A few nights later we were awakened by the sound of what we called our mail boat chugging toward the harbor. It was really a small patrol vessel that plied the waters between Tulagi and Guadalcanal, carrying mail, supplies, and personnel. Suddenly we saw the long finger of the searchlight of a Japanese warship, probably a destroyer, pick up the small boat. The destroyer fired its guns and our mail boat simply exploded, sending fiery debris skyward. To our horror we heard a voice crying out from the flaming wreckage: “Help me, oh God, somebody please, please help me!” But the boat was several hundred yards away; there was nothing we could do. The pitiful cry for help continued for a few minutes and then slowly faded. Even now in my waking moments, I sometimes still hear that pleading voice.

A few days later I was among a group of twenty men selected to invade a tiny island a few hundred yards off Tulagi. There had been reports that some runaway Japanese had been spotted there. We boarded a Higgins boat, and although there was no real beach, we landed safely and tumbled out into neck-deep water. I slipped and came up coughing and spitting water. A buddy quipped, “For crissakes, Nick, if you’re going to be a fish, you gonna hafta grows gills!” We laughed but quickly grew serious as we spotted a thatched hut at the top of a rise.

Approaching cautiously, we watched as a marine crawled close and tossed in a hand grenade. After the explosion several of us carefully entered the smoky dwelling, finding it empty. Then we started to patrol along the water’s edge. I suddenly heard the deep, twenty-round burping of the Browning automatic rifle carried by the marine in the lead. I was third in line, and as I fearfully made my way forward I was shaken to see the recipients of that deafening fire. Three mangled, tangled bodies of very young Japanese soldiers lay inside a cave about four feet deep. Two severed and bloody fingers were at the side of one body. The strong, sickening smell of fresh blood wafted toward us.

We learned later that the Japanese youths had thrown away the bolts to their rifles sometime before the encounter. This was standard procedure for the Japanese, to prevent any captured weapons from being used by the enemy. Over the years, I’ve frequently thought about the deaths of these youngsters. They weren’t a threat to us because they’d disabled their rifles—though we couldn’t have known that when we encountered them. Civil War general William Tecumseh Sherman, lo those many years go, wisely observed that war is hell. It sure the hell is.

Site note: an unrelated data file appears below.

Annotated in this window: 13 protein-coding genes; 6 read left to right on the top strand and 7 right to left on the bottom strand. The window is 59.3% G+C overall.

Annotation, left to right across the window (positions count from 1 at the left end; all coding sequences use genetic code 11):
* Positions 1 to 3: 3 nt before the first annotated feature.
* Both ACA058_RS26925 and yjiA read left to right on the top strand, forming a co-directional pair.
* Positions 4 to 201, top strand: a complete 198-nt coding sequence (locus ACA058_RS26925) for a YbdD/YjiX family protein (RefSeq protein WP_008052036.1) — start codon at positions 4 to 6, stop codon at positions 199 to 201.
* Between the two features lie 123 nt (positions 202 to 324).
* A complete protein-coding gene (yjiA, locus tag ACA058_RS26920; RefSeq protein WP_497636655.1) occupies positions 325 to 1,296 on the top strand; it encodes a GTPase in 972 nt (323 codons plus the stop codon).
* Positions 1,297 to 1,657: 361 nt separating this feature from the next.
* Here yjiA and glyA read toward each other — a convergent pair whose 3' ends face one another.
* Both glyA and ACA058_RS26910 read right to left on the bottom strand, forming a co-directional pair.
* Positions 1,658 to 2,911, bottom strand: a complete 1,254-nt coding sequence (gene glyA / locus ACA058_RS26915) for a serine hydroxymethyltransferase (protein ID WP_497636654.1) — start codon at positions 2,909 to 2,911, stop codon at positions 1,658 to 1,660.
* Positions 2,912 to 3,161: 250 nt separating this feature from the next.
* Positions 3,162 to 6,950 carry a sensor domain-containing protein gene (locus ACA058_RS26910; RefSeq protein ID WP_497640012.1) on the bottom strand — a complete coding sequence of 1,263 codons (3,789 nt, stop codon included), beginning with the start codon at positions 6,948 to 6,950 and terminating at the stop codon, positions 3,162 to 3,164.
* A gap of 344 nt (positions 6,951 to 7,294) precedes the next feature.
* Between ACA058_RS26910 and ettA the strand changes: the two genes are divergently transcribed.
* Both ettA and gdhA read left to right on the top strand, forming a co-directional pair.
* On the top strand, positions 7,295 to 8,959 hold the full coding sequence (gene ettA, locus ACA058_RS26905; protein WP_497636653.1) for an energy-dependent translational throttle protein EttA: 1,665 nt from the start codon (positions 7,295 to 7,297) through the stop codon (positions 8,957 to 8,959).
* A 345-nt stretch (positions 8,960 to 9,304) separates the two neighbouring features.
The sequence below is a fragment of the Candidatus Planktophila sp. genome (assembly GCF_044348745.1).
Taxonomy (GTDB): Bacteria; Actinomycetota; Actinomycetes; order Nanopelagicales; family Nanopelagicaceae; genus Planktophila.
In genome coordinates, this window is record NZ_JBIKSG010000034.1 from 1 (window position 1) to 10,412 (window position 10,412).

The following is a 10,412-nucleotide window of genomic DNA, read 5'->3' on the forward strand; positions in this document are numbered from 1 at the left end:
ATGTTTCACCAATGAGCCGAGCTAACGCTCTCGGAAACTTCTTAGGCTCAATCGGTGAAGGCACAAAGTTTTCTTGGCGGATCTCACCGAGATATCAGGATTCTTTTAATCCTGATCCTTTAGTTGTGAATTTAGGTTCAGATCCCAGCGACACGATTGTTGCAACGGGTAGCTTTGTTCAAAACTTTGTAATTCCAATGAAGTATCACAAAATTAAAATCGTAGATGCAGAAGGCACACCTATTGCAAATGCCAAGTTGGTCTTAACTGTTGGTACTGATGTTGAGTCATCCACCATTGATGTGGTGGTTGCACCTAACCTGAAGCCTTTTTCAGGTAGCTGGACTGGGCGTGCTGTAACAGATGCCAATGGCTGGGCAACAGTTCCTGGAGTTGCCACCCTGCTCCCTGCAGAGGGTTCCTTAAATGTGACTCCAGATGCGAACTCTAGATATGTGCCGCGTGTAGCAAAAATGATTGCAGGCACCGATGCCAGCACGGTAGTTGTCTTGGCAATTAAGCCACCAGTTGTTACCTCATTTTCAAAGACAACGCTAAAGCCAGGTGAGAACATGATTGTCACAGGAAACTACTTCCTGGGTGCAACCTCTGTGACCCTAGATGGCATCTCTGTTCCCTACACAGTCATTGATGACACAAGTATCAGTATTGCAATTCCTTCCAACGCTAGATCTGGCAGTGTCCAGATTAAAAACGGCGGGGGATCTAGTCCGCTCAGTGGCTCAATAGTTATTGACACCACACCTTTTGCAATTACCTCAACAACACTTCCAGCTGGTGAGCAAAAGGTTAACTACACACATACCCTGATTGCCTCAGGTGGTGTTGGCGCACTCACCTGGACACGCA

Supplies were slowly coming in, including those valuable cigarettes, but we were still short of food. Early on, we found cans of strange Japanese vegetables, some looking like seaweed. Given how hungry we were, the strange fare didn’t taste bad. We also discovered bags of buggy Japanese rice. At first we meticulously picked out the insects, but that was tedious, so we gave up, figuring at least the bugs provided some extra protein.

We also made another find inside a shack: Japanese porno magazines. We lined up to look at the black-and-white drawings, laughing and stamping our feet in derision as we pointed at the crude artistry. Somebody said, “Hey, look at these horny people making little soldiers for the emperor. Well, screw them!” We guffawed and slapped each other on the back. It was good to laugh heartily after so many days of tension.

The scuttlebutt from Guadalcanal was becoming grim. When the 1st Marine Division originally landed there, it had met only slight resistance. But as the weeks wore on, the Japanese were able to land sizable numbers of troops, and frequent, ferocious battles were now taking place. The marines there were also often under Japanese naval fire and constant harassment from Japanese bombers flying out of Rabaul in New Britain. Many times we could see the enemy bombers through our binoculars, sweeping in over Guadalcanal and dropping their deadly eggs.